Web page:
Walking along Berlin's Spree River as fall sets in, Suha Basharen comments how "nice it is to be in a calm country."
"There are no worries," she says. "You can walk around peacefully. But then you remember what's going on at home."
Home for Basharen is Yemen, where a civil war has been raging since 2015. The violence has killed tens of thousands of civilians and left the country mired in a devastating humanitarian crisis, with women and girls often bearing the brunt of the daily struggle to survive.
Basharen lives in Sanaa, Yemen's capital, with her husband and two young sons, ages eight and ten. Her children have hardly known peace. For Basharen on a personal level, the war means reassuring her kids that things will be alright, even as air strikes sound around them.
"We try not to be scared, even though you want to collapse," she tells DW. "Even if you try to keep the news away from them, they hear it at school, so then you have to make up another lie to make them feel safe."
On a professional level, Basharen is trying to create a hopeful future for women in the war-torn country. As a gender specialist for the NGO CARE Yemen, she works to reshape social and cultural norms. Education on hygiene and health, active involvement of women in peace-building efforts, and food security are all crucial elements.
Despite the conflict, the situation could still "open windows of opportunity for these women," she says.
Worst gender equality in the world
Basharen is motivated in part by her own success. Born in Aden, on Yemen's southwest coast, she studied at university both in her home country and in the UK. But the idea of a university education and independence remains a luxury for many of Basharen's female compatriots, particularly in rural Yemen.
While suffrage was granted to Yemeni women more than 50 years ago, economic, social and cultural rights continue to be limited. For 13 consecutive years, Yemen has been ranked the worst country in the world in the Global Gender Gap Report, published by the World Economic Forum. Female genital mutilation continues to be tolerated and in many cases, women are denied hospital treatment without the permission of a male relative.
In early 2015, an Iran-aligned Houthi insurgency ousted Yemen's President Abed Rabbo Mansour Hadi and seized Sanaa, triggering a Saudi-led military coalition to begin air strikes on the Yemeni rebels. The little progress in gender equality that had been achieved before this conflict was largely set back due to the upheaval and displacement.
"With the war, finding food became the priority, not talk about rights," Basharan says.
Read more: Covering Yemen's 'forgotten' war
Women and girls most vulnerable
After almost half a decade of war, some 24 million Yemenis — close to 80% of the population — have been left in need of aid and protection. With men, often the bread winners, injured, killed or fighting on the front line, women and girls are facing new challenges and adversities.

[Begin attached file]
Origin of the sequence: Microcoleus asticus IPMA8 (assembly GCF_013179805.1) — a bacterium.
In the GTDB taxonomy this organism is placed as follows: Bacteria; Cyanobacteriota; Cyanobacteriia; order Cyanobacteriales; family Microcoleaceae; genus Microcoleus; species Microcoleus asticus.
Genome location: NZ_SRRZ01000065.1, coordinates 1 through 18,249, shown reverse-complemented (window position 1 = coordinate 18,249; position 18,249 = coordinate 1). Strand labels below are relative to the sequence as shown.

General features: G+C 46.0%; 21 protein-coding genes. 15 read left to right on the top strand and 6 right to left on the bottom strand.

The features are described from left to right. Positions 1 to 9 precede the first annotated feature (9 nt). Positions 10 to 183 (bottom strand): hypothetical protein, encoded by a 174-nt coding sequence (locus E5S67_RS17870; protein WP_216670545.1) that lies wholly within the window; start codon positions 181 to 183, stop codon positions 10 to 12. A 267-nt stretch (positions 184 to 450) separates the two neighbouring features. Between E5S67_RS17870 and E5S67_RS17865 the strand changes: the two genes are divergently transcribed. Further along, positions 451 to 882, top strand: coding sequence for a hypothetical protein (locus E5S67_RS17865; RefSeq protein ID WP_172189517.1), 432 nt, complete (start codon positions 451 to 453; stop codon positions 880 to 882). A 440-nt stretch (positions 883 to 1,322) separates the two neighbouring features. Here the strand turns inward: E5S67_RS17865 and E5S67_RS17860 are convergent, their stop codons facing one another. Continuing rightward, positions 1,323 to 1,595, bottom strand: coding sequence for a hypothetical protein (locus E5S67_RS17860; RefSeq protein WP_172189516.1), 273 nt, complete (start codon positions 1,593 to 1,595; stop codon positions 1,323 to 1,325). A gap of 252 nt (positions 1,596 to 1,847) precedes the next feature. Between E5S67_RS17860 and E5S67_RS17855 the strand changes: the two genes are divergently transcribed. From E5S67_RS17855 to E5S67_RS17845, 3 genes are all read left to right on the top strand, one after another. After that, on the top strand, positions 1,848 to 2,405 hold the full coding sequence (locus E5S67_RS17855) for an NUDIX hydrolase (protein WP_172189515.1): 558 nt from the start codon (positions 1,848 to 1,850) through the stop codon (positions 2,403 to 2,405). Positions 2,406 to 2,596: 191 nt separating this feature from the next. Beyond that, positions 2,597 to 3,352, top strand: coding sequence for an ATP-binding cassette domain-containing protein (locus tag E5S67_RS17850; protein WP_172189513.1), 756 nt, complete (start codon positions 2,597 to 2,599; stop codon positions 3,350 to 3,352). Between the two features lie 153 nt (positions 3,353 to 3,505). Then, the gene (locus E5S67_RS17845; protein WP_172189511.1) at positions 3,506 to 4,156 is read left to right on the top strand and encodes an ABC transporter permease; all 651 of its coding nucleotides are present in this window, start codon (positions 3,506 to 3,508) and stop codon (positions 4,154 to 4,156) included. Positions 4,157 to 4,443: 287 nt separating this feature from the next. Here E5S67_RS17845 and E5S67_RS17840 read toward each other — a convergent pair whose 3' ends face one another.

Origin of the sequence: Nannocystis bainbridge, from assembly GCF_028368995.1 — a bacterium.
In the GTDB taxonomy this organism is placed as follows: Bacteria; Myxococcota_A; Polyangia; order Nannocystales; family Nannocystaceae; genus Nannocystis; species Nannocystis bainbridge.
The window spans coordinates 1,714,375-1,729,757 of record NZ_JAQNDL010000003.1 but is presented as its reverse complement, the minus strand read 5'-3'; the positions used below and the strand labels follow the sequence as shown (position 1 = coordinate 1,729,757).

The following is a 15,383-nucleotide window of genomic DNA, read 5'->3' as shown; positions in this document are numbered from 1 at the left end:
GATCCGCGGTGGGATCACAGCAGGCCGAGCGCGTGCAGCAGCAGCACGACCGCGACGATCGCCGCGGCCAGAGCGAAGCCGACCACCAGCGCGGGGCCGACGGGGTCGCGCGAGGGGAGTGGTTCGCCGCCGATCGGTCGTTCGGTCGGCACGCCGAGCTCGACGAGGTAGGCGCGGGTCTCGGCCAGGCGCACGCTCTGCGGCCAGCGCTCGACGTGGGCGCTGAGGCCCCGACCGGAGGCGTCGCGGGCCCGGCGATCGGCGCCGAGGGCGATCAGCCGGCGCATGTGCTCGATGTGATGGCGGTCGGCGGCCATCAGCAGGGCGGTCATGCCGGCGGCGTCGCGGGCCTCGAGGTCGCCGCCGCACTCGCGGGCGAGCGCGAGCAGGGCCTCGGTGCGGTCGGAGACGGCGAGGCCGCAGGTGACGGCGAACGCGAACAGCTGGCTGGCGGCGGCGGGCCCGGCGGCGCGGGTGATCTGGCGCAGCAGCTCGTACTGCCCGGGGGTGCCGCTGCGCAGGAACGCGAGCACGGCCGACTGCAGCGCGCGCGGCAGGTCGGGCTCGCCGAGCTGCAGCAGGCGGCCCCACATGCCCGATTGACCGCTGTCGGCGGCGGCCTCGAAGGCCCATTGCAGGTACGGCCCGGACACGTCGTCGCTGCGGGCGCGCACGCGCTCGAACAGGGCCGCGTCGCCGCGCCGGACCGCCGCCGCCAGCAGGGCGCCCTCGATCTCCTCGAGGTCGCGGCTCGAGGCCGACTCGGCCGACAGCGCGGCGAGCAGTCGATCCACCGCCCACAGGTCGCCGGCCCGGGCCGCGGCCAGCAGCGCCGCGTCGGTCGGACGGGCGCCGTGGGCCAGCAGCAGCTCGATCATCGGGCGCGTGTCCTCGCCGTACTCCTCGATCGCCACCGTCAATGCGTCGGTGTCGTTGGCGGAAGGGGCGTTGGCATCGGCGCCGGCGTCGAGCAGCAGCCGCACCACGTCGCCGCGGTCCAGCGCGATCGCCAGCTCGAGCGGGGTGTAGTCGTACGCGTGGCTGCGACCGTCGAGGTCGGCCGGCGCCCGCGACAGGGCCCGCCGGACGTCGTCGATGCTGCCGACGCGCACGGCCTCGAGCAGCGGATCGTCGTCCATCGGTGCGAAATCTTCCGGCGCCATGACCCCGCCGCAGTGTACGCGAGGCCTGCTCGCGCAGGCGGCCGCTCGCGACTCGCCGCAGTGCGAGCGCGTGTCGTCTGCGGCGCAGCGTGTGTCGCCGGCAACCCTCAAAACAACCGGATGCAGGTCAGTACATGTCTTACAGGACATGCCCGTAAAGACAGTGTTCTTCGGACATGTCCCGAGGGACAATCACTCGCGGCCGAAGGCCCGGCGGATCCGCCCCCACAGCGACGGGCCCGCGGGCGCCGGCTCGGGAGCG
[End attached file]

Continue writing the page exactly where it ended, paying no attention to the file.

"We want to empower women, but we also don't want to cause any harm," Basharen tells DW. She adds that many women have unexpectedly found themselves responsible for their families — a responsibility they weren't prepared for.
In turn, many men who are unable to provide for their families as a result of the war feel under pressure.
"In large parts of Yemen, the social norm is women belong to the house, men go out and provide for the family," Basharen says. "This is by no means an excuse, but this pressure often reveals itself in cases of domestic violence, which have increased during the war."
More than 3 million Yemeni women and girls are at risk of gender-based violence, according to the United Nations Population Fund (UNFPA).
Food security crisis
Women are also the most vulnerable among the 10 million people in Yemen who rely on food aid to survive. Particularly vulnerable are pregnant or lactating women, many of whom already face life-threatening challenges because of a lack of reproductive services.
According to UNFPA, some 1.1 million breastfeeding or pregnant Yemeni women are malnourished due to the lack of humanitarian access and the difficulties around receiving food and medical supplies.
"It's often the case that men and boys eat first, then the women and girls. Sometimes there's nothing left for them to eat in the end. Some families only have one meal a day — they don't know where their next meal will come from. If there isn't enough food, women want their kids to eat first," Basharen says.
Small steps towards entrepreneurship and independence
The fighting in Yemen has caused the world's worst humanitarian disaster, the UN has said. Yet Basharen hopes a brighter future will emerge from the rubble — a future where war is absent and women are very much present.
"This isn't going to happen overnight," she says. "But thanks to promoting women's economic empowerment and helping female entrepreneurs access training, we're already seeing how some women are turning their traditional skills, whether cooking or sewing, into a business."
For Basharen, the cultural shift must begin at home with her own sons: "Little things, like making them do their chores, are a start. I never want them to depend solely on other people, least of all women."
There are occasional glimmers of hope for peace: The UN envoy for Yemen said earlier this week that the offer from Iran-backed Houthi rebels to halt attacks on Saudi Arabia could bring an end to the war. At the same time, amid a new US deployment to Saudi Arabia, Iran's president warned foreign forces to stay out of the Gulf.
Still, the fighting rages on. Nearly five years since the outbreak of war, Basharen says the Yemeni people continue to be resilient.
"But we are all traumatized," she adds. "The war needs to stop. This madness. It needs to stop."